India’s economic growth in recent years has been driven by domestic demand and its exports were about one third of its potential, a World Bank official said, asserting that the next government needs to focus on export-led growth.
Praising attempts to liberalise markets within India, Hans Timmer, World Bank Chief Economist for the South Asia Region said “that is what is needed to become more competitive”. “At the same time you’ve seen also of the last couple of years that the current account deficit widened – an indication that increasingly growth came from the non-tradable sector – from the domestic sector, and that makes it difficult to export more,” Timmer told PTI in an interview.
In the last five years, he said, India’s overall growth was “too much” driven by domestic demand, which resulted in double digit growth of imports, and four to five per cent growth in exports. “In more recent months, that turned around somewhat. But the broader picture was that that’s a minus, he said.
The pluses were that we have seen the GST trying to create more flexibility within the country, so tha it’s easier to trade between states. That’s what you need if you want to trade also with foreign countries, he said.
“I think, the most important thing is the understanding that you need export-led growth because that’s where you increase productivity when you compete in international markets; that’s where you gain knowledge by interacting with competitors and with customers abroad. And so, it is that mindset,” the top World Bank official said.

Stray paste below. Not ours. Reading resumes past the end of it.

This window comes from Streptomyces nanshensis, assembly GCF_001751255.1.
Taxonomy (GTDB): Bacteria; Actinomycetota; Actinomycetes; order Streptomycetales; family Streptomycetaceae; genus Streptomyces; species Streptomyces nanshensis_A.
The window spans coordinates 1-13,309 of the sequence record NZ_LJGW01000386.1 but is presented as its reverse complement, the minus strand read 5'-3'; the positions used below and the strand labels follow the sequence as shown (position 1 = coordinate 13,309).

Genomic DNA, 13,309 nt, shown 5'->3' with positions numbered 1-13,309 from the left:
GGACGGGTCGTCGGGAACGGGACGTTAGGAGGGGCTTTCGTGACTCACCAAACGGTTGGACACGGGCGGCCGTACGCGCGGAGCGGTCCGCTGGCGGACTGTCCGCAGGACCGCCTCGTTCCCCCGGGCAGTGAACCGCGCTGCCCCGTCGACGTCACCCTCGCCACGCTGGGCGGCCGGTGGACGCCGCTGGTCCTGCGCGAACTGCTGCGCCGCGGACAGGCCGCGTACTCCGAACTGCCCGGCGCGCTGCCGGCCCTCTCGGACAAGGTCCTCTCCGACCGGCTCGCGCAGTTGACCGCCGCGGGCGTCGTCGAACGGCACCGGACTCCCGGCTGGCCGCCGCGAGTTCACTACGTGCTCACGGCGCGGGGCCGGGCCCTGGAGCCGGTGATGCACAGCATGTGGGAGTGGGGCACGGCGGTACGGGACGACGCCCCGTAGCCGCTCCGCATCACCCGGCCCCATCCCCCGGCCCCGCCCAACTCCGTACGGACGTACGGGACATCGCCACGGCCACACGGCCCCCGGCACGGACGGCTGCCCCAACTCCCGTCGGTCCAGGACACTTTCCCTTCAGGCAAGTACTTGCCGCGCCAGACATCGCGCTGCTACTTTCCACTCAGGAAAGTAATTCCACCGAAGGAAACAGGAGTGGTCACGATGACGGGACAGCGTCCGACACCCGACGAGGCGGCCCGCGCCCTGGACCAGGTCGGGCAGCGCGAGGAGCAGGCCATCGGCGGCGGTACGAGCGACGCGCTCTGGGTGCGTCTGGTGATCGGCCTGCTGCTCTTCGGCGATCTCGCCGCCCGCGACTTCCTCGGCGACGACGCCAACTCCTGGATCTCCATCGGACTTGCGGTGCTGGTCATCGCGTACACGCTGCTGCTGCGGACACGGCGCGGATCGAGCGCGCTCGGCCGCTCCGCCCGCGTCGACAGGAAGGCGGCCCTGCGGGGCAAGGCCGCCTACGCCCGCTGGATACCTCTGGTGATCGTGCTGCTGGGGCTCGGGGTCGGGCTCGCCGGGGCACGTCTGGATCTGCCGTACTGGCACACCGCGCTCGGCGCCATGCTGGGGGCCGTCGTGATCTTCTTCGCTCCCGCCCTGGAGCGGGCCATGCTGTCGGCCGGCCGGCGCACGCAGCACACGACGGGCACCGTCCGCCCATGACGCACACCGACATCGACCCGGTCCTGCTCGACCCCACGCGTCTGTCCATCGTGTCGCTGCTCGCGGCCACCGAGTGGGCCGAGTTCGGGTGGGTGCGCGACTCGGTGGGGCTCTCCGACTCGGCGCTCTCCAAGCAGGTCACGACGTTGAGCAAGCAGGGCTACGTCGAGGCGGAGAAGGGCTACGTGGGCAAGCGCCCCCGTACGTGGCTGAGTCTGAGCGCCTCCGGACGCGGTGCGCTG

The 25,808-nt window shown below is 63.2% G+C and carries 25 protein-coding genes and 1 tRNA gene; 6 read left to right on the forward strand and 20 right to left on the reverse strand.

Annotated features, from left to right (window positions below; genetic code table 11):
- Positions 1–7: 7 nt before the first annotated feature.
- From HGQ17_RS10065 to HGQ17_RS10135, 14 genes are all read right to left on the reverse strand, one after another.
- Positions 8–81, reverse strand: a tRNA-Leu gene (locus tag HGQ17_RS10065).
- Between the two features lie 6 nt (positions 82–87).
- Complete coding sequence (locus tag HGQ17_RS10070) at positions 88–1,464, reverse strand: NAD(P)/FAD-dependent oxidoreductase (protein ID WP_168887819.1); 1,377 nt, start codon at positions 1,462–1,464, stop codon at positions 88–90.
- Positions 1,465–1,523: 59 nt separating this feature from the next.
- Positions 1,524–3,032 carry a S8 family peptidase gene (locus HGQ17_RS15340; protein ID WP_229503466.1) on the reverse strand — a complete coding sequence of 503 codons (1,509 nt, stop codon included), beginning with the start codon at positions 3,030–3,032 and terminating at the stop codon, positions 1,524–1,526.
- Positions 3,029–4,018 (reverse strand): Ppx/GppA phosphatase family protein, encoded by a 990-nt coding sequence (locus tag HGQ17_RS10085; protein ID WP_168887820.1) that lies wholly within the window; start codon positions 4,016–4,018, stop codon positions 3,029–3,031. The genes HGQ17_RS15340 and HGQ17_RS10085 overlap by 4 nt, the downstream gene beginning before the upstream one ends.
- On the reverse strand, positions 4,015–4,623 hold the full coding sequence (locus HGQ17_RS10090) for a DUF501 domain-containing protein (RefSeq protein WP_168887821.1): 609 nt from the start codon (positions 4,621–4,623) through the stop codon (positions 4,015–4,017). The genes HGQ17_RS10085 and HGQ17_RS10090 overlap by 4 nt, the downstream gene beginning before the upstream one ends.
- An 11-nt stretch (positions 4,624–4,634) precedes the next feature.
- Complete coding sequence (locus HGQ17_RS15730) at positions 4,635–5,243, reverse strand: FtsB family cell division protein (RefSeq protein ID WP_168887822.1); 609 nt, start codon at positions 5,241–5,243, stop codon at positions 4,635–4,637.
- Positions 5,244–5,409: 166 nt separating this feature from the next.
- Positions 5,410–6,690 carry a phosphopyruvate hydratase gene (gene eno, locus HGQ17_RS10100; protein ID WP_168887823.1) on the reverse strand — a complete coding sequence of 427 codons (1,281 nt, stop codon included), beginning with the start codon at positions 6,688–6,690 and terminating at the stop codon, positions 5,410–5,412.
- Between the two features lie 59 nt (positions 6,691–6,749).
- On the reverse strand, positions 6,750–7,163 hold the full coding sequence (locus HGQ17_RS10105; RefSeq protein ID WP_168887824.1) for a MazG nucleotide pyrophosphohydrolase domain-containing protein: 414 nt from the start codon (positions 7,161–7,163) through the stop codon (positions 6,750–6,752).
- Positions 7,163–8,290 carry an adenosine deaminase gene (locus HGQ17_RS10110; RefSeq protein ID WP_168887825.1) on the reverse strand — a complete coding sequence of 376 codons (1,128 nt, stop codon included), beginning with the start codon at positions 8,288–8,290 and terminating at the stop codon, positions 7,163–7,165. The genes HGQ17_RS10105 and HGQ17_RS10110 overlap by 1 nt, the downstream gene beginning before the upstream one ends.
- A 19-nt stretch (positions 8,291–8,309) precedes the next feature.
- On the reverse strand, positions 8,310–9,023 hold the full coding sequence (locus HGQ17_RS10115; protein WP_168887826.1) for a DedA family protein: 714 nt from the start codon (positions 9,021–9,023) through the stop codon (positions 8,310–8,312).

India, Timmer said, is exporting only 10 per cent of its GDP. “What they should have exported is 30 per cent of the GDP, given all their characteristics. India is a big country, so normally a big country doesn’t export that much in per cent of their GDP because when you’re small you’re a lot more open.
“But even for India, 30 per cent would have been normal if you look at the experience of other countries. It’s only 10 per cent. So that’s an enormous gap. And the gap is widening in the last couple of years, he told PTI.
A latest report of the World bank on South Asia, he said, asserts that the economic under performance of South Asian countries is mainly because they are locked on fundamental issues within the domestic economies that have prevented the countries to become much more export-led, like one sees in East Asia.
Responding to a question, Timmer said the South Asian countries need to learn from China. “The fact that China has been so competitive for so long means that China did something right whereas South Asia didn’t do it right. There was a clear focus in China to have export-led growth and to integrate into global markets. And you see a sharp increase in productivity at all. This is not an explanation that we couldn’t compete. Somehow, the Chinese did it better than South Asia,” he said. The top bank official asserted that China is a “big opportunity” for South Asia. The slowdown in China is not a cyclical slowdown. It’s not because they don’t demand any more. They are slowing down because of the supply side. They’re running out of cheap labour in general because of their success. They are no longer that competitive,” he said.